But grass has its problems, too. Maintaining a yard full of grass—never mind a park, golf course, or athletic field—requires a lot of maintenance and chemicals. These come with costs: financial, environmental, and sociological. Grass just keeps on growing—unless it doesn’t get enough water, or is overrun with other species of plants (“weeds”). A botanist friend (thanks, Dana!) introduced me to the phrase “intercalary meristems.” Grass has these growing regions imbedded between other areas of mature tissue. So even when you chop off its tops—hello, lawn mower—grass regrows again and again. This is good for places we want to maintain grass as a lawn, but it means every week or two, we use energy—some sort of fuel, plus human time and effort—to shorten the plants. Then they grow again.
If grasses stop growing and go dormant, we often add water to encourage new growth. Watering lawns, golf courses, etc. places a burden on our water infrastructure that has consequences for communities all over the world, especially where water availability is scarce. And in many places, grass growth—and the inhibition of weeds—is managed by the use of chemical fertilizers and herbicides that are part of a large industry dependent on fossil fuels and other energy costs. When it rains, or grass is watered by sprinklers, some of these chemicals run off into the water systems of our communities, flow into streams and rivers, and contribute to algal blooms and other undesirable consequences potentially far from our own homes and communities.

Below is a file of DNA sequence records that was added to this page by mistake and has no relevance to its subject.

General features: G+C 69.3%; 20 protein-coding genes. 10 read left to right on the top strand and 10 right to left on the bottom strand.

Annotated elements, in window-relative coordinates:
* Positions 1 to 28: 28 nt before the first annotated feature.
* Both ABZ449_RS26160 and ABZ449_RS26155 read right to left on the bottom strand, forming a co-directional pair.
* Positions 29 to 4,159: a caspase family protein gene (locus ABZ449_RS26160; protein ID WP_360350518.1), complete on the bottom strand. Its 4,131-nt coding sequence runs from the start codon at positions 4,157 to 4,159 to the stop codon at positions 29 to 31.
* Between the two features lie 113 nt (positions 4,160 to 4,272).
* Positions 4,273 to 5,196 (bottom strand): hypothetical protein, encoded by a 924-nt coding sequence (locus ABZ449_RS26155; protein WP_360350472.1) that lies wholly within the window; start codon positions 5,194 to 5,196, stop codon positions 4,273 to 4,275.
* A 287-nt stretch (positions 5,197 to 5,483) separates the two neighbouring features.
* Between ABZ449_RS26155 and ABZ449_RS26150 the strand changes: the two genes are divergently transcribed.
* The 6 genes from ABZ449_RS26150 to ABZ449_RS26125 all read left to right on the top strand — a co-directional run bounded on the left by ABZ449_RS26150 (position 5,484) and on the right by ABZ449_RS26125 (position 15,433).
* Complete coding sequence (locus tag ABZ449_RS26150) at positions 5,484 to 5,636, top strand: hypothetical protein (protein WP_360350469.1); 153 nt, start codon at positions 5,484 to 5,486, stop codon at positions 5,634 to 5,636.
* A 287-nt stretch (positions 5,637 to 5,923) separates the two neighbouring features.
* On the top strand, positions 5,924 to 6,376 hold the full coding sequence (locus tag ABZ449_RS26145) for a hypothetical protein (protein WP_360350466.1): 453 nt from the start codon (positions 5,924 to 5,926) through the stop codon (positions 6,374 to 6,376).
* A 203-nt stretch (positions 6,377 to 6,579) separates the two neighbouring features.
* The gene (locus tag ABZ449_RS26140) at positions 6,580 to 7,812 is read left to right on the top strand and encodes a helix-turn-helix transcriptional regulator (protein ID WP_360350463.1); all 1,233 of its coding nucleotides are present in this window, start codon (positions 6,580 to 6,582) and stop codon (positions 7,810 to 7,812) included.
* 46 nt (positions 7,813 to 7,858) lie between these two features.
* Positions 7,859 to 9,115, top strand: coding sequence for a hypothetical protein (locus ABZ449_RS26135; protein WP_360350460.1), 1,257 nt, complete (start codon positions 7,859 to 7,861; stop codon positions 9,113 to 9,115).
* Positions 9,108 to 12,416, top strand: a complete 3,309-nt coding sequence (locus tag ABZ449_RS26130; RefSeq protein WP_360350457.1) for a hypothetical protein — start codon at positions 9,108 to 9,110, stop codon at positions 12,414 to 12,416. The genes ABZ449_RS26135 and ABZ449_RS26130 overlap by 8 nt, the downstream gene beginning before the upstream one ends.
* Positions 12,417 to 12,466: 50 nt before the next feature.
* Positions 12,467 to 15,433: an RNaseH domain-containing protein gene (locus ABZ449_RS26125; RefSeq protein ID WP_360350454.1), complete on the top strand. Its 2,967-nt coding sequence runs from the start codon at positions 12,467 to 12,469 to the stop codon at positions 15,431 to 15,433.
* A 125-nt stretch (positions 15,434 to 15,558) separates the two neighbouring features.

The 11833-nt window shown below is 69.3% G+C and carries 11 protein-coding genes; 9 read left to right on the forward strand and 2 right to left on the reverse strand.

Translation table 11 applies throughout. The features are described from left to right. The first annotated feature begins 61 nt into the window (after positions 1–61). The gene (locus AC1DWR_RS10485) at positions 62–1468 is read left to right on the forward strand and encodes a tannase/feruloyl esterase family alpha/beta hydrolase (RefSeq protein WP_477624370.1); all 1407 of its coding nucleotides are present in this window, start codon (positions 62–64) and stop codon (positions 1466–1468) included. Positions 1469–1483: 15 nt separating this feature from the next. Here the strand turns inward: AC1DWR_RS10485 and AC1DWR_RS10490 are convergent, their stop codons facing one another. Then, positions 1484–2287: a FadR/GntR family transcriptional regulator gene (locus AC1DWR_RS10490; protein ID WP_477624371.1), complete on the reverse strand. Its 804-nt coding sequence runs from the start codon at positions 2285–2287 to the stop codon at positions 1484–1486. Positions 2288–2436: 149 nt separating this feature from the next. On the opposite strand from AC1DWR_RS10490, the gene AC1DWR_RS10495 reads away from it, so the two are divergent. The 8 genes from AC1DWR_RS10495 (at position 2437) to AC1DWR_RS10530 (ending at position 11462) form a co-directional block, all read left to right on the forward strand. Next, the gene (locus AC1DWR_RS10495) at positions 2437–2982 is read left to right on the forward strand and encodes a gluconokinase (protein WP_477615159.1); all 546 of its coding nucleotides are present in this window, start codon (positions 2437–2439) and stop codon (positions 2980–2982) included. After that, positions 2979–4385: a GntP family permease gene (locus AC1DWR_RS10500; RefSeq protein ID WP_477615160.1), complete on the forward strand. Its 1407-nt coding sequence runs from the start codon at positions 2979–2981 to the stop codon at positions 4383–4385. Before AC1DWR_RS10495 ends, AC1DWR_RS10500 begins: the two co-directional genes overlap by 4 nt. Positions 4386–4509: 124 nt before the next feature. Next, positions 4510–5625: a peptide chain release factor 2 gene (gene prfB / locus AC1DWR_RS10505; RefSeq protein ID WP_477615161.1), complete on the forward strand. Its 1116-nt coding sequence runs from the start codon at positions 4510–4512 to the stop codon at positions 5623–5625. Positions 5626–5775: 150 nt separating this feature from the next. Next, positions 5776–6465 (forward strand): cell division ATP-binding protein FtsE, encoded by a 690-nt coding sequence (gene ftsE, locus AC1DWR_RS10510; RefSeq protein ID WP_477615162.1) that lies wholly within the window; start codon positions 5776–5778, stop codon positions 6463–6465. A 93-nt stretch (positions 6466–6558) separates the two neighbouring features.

And about those weeds… In my neighborhood of mostly manicured lawns, the inevitable arrival of “unsightly” weeds such as dandelions, clover, and other infiltrators into the monoculture of bluegrass becomes a near battle against nature for many homeowners. We have started to expect that lawns be weed-free, and the easiest way to achieve it is to apply chemical herbicides to our yards. But all this effort may be missing a larger point: biodiversity and flowering plants of many varieties helps maintain healthy populations of insects, birds, and other residents of our neighborhoods and communities. Without these other residents, our own stability in the food chain may be at risk, along with survival of many species we take for granted.